The question, then, is whether circadian cycle has a direct effect on physiological activity and cellular biology or whether it can only have an indirect one. Certainly a messed up circadian rhythm would tend to shorten the life of a scorpion in the wild. If it tries to hunt at the wrong time or exposes itself to predators when it otherwise would have been safe then this will affect the scorpion at the population level. The metabolic processes might fail due to starvation -- but it would not match the scenario you propose.

It is not hard, however, to imagine a rather abstract scenario where a compromised circadian clock would shorten the life span at a cellular level. Imagine, if you will, that there is an effect on the cellular ion pumps by a hormone released into the circulatory system on a daily basis. A shortened circadian rhythm would cause the pumps to become active more often, increasing their use per unit of time and potentially leaving inadequate time to replenish energy stores during the "down times." Conversely, a slowed circadian rhythm would force the pumps to stay active longer each time, perhaps causing them to run out of energy. Either way, it could potentially cause premature cellular death.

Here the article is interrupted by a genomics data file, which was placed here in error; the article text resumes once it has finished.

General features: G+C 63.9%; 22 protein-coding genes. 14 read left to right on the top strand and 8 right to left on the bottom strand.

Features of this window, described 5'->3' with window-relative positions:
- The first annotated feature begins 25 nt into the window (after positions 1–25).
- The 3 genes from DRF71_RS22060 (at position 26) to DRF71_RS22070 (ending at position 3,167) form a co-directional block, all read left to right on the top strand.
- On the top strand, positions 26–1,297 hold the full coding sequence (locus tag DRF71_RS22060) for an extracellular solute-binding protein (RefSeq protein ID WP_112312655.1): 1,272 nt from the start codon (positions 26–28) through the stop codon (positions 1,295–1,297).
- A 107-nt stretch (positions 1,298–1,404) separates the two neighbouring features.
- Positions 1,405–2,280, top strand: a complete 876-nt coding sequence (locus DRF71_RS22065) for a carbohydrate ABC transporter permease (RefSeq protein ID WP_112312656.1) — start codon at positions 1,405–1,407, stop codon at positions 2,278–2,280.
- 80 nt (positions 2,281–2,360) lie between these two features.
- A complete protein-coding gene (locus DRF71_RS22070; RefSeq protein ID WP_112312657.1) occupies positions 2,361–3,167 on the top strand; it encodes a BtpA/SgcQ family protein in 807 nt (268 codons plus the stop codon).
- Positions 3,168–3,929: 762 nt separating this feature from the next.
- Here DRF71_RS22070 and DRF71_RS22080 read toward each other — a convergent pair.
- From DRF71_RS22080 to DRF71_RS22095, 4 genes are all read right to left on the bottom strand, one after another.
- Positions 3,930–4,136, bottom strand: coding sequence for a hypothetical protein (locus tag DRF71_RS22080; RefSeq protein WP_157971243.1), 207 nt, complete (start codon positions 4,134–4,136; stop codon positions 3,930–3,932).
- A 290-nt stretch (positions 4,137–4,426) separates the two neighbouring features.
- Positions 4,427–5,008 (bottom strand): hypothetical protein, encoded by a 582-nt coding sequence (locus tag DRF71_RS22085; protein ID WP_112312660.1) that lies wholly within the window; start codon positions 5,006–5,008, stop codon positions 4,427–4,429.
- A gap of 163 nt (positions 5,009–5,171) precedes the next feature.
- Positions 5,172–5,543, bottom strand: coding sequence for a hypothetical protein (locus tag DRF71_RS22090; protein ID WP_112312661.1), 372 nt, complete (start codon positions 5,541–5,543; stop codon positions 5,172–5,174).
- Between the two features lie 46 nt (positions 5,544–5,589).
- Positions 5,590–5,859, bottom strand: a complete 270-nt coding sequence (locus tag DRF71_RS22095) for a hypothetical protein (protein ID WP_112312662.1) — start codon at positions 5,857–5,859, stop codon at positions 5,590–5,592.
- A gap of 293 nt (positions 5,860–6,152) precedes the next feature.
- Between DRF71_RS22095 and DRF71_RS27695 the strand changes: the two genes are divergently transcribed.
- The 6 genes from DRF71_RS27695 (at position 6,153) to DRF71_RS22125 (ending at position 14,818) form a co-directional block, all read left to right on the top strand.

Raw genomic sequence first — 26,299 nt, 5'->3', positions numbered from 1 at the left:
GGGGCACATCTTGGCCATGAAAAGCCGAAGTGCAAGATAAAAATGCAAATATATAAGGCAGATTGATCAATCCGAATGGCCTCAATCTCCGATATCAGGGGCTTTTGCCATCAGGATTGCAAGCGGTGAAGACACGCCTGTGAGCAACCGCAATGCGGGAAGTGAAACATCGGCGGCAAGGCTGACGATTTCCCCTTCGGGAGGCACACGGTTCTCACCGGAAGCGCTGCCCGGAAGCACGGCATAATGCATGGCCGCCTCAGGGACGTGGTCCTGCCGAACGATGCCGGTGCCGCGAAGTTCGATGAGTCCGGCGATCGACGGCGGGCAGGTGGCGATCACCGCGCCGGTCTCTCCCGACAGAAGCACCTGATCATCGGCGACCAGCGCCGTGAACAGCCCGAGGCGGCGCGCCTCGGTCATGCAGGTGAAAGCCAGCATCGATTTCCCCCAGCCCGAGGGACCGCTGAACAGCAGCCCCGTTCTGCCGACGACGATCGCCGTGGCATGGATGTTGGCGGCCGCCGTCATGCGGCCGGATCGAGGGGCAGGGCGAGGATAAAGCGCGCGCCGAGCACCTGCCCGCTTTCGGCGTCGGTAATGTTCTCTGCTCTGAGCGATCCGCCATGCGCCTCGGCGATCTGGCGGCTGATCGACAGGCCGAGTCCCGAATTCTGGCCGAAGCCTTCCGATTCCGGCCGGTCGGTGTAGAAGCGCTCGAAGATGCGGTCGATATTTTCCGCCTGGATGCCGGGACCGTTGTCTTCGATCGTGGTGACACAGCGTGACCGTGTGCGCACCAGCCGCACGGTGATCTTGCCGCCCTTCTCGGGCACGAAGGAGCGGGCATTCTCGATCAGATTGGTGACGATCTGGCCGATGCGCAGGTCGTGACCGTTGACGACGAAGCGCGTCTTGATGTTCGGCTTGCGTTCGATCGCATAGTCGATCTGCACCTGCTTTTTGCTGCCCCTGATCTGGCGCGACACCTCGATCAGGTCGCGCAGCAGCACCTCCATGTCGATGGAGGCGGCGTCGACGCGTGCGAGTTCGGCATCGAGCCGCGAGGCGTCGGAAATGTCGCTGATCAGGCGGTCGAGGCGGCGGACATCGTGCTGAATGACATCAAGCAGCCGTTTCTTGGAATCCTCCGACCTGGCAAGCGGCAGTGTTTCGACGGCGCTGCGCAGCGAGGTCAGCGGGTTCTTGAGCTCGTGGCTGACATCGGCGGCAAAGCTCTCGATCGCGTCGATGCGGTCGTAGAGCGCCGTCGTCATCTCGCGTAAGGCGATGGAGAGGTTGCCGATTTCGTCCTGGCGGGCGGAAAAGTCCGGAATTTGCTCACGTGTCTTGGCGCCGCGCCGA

Keep in mind that none of this has been researched to my knoweldge -- and also that my interest in cellular biology during university was tennuous at best. Still, I think that your proposal is far from impossible -- albeit not quite the way you envisioned it (hint: try to keep the word "designed" out of arguments of that sort, as it tends to upset the academics who have been scarred by the beligerance and fantacism of certain elemens of the creationalist movement ;) ).